Comet ZTF made its closest approach to Earth on Feb. 1 at a distance of 26 million miles. That’s pretty close. Mars, for example, is, on average, 140 million miles from Earth. The comet received a lot of coverage in the news. With a clear sky and away from urban and suburban lights you could see it — faintly — with the unaided eye.
Before ZTF swung by, Earth had another visitor from deep space that you may have heard about. Asteroid 2023 BU passed within 2,200 miles of Earth on Jan. 27. That’s extremely close. Our own Moon is about 220,000 miles away. This asteroid whipped by at about the same altitude as many satellites. Near misses don’t get much closer than that.
But there was little danger: 2023 BU is essentially a rock about 25 feet across. An asteroid that size would likely break apart in the upper atmosphere into many smaller pieces, called meteors (for more about meteors, see “Watching for Beautiful Bursts of Cosmic Debris” in the Nov. 17, 2022 issue of the Independent). Any meteors of that size that survived to strike the ground would be large enough to cause only minor damage to roofs, cars, or extremely unlucky people standing in the open.
Comets, planets, and asteroids are three different types of astronomical bodies — objects in space. But there are times astronomical definitions can get tricky.
Comets are relatively small bodies, averaging three miles in diameter. They’re like dirty snowballs: amalgamations of ice, frozen carbon dioxide, ammonia, and other compounds, plus dust, pebbles, and boulders. Comets spend most of their long orbital travels far from the Sun where it’s very cold: minus 300 degrees Fahrenheit and below. But when their orbits bring them close to the Sun, the ice and frozen compounds begin to vaporize. The trail of vapor and released dust and rocks reflect sunlight: the comet’s tail. This is when a comet becomes visible to us for a short time. After rounding the Sun, the comet heads back to the outer solar system. Its tail disappears when it gets far enough away that the ice stops vaporizing.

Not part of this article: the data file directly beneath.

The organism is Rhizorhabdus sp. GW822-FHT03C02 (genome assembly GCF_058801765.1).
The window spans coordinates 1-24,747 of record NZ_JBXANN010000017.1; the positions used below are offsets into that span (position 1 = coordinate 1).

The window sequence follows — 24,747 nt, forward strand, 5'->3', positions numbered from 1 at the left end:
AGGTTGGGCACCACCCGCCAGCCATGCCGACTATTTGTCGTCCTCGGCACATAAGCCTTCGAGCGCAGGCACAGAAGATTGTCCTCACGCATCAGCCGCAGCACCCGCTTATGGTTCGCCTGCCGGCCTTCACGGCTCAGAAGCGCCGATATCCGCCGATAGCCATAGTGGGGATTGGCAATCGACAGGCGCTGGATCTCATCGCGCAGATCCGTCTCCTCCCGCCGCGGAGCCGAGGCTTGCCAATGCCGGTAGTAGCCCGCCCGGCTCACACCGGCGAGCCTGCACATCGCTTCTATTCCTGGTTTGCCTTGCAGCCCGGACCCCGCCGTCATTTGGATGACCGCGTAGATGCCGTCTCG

Planets are familiar to us. We live on one. Astronomers define planets as large, rounded astronomical bodies that aren’t stars. (A star is an even larger ball of plasma, bound by gravity and generating energy from nuclear fusion in its core.) Planets aren’t powered by nuclear fusion, aren’t as big as stars, and are spherical. Examples include Mercury, Earth, and Jupiter, which demonstrate the range of forms that planets can take. Mercury: a small terrestrial (rocky) planet with no atmosphere or liquid water. Earth: a medium-sized terrestrial planet with a thick atmosphere and liquid water on the surface. Jupiter: a giant gas planet 11 times the size of Earth, with no solid surface and a miniature solar system unto itself with over 90 moons.
Asteroids are different. One way to think of them is that they’re rocks in space. Some are very small, like our recent visitor. Many are the size of buildings or mountains. And some are big enough to be called dwarf planets. That is, not quite big enough to be full-fledged planets but still deserving of a title distinct from irregular-shaped tumbling boulders like 2023 BU. Ceres, 580 miles in diameter and the largest resident of the asteroid belt (a region of the solar system between Mars and Jupiter populated by millions of asteroids), is a dwarf planet.
But here’s the tricky part. So is Pluto. Which astronomers used to classify as a planet. Pluto was demoted in 2006 when the International Astronomical Union updated its definitions for astronomical bodies. It satisfies two out of three of the IAU’s criteria: it orbits the Sun and it has sufficient mass to assume hydrostatic equilibrium, meaning it’s big enough that its own gravity forms it into a sphere. But it has not, they note, “cleared the neighborhood” around its orbit. That is, it is not gravitationally dominant. There are other objects, including bigger ones, in Pluto’s orbit.
Some astronomers, professionals and amateurs alike, object to the demotion and stubbornly continue to call Pluto a planet, this writer among them. A new definition derived from new discoveries and improved understanding is a good thing — that’s science. But we objectors feel that Pluto deserved an exception. After all, it had been a planet since it was discovered. And besides, we grew up learning clever mnemonics to memorize the nine planets. Who could ever forget Mary’s Violet Eyes Make Johnny Stay Up Nights Pondering? Clear skies!